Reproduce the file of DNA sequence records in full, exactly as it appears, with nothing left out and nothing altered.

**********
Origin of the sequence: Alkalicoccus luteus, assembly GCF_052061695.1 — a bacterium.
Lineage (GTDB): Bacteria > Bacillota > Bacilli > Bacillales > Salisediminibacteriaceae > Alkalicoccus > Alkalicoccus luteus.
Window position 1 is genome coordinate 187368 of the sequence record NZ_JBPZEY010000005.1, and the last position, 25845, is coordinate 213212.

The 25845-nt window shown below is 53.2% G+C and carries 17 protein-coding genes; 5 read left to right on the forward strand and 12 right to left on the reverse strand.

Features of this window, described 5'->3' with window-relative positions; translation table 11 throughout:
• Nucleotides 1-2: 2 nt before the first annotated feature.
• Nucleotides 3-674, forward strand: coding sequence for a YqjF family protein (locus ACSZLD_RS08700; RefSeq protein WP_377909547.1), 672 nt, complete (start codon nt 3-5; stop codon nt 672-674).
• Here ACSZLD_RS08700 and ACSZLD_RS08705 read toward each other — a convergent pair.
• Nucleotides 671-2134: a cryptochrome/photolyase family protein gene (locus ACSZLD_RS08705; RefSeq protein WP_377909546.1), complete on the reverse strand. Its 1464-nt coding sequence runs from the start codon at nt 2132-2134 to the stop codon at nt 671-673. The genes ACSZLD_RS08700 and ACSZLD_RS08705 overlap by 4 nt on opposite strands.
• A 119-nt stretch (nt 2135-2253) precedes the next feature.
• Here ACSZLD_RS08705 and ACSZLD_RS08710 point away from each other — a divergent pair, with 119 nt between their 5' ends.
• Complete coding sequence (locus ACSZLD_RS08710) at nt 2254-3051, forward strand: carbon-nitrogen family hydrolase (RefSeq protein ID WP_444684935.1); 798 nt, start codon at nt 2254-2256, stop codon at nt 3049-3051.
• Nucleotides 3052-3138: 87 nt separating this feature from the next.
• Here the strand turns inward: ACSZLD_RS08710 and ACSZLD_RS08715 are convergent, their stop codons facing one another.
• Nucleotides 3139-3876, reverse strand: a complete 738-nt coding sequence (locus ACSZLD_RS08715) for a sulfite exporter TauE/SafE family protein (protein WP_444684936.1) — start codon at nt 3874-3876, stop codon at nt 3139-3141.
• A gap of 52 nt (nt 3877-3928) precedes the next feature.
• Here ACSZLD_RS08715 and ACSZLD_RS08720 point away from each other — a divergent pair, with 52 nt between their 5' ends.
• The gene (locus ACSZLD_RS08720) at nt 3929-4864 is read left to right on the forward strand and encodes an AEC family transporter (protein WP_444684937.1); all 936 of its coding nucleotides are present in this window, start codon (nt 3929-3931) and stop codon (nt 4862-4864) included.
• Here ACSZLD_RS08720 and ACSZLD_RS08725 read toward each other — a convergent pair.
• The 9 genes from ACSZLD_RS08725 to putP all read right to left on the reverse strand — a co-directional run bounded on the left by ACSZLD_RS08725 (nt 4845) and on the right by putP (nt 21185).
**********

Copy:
Origin of the sequence: Alkalicoccus luteus, assembly GCF_052061695.1 — a bacterium.
Lineage (GTDB): Bacteria > Bacillota > Bacilli > Bacillales > Salisediminibacteriaceae > Alkalicoccus > Alkalicoccus luteus.
Window position 1 is genome coordinate 187368 of the sequence record NZ_JBPZEY010000005.1, and the last position, 25845, is coordinate 213212.

The 25845-nt window shown below is 53.2% G+C and carries 17 protein-coding genes; 5 read left to right on the forward strand and 12 right to left on the reverse strand.

Features of this window, described 5'->3' with window-relative positions; translation table 11 throughout:
• Nucleotides 1-2: 2 nt before the first annotated feature.
• Nucleotides 3-674, forward strand: coding sequence for a YqjF family protein (locus ACSZLD_RS08700; RefSeq protein WP_377909547.1), 672 nt, complete (start codon nt 3-5; stop codon nt 672-674).
• Here ACSZLD_RS08700 and ACSZLD_RS08705 read toward each other — a convergent pair.
• Nucleotides 671-2134: a cryptochrome/photolyase family protein gene (locus ACSZLD_RS08705; RefSeq protein WP_377909546.1), complete on the reverse strand. Its 1464-nt coding sequence runs from the start codon at nt 2132-2134 to the stop codon at nt 671-673. The genes ACSZLD_RS08700 and ACSZLD_RS08705 overlap by 4 nt on opposite strands.
• A 119-nt stretch (nt 2135-2253) precedes the next feature.
• Here ACSZLD_RS08705 and ACSZLD_RS08710 point away from each other — a divergent pair, with 119 nt between their 5' ends.
• Complete coding sequence (locus ACSZLD_RS08710) at nt 2254-3051, forward strand: carbon-nitrogen family hydrolase (RefSeq protein ID WP_444684935.1); 798 nt, start codon at nt 2254-2256, stop codon at nt 3049-3051.
• Nucleotides 3052-3138: 87 nt separating this feature from the next.
• Here the strand turns inward: ACSZLD_RS08710 and ACSZLD_RS08715 are convergent, their stop codons facing one another.
• Nucleotides 3139-3876, reverse strand: a complete 738-nt coding sequence (locus ACSZLD_RS08715) for a sulfite exporter TauE/SafE family protein (protein WP_444684936.1) — start codon at nt 3874-3876, stop codon at nt 3139-3141.
• A gap of 52 nt (nt 3877-3928) precedes the next feature.
• Here ACSZLD_RS08715 and ACSZLD_RS08720 point away from each other — a divergent pair, with 52 nt between their 5' ends.
• The gene (locus ACSZLD_RS08720) at nt 3929-4864 is read left to right on the forward strand and encodes an AEC family transporter (protein WP_444684937.1); all 936 of its coding nucleotides are present in this window, start codon (nt 3929-3931) and stop codon (nt 4862-4864) included.
• Here ACSZLD_RS08720 and ACSZLD_RS08725 read toward each other — a convergent pair.
• The 9 genes from ACSZLD_RS08725 to putP all read right to left on the reverse strand — a co-directional run bounded on the left by ACSZLD_RS08725 (nt 4845) and on the right by putP (nt 21185).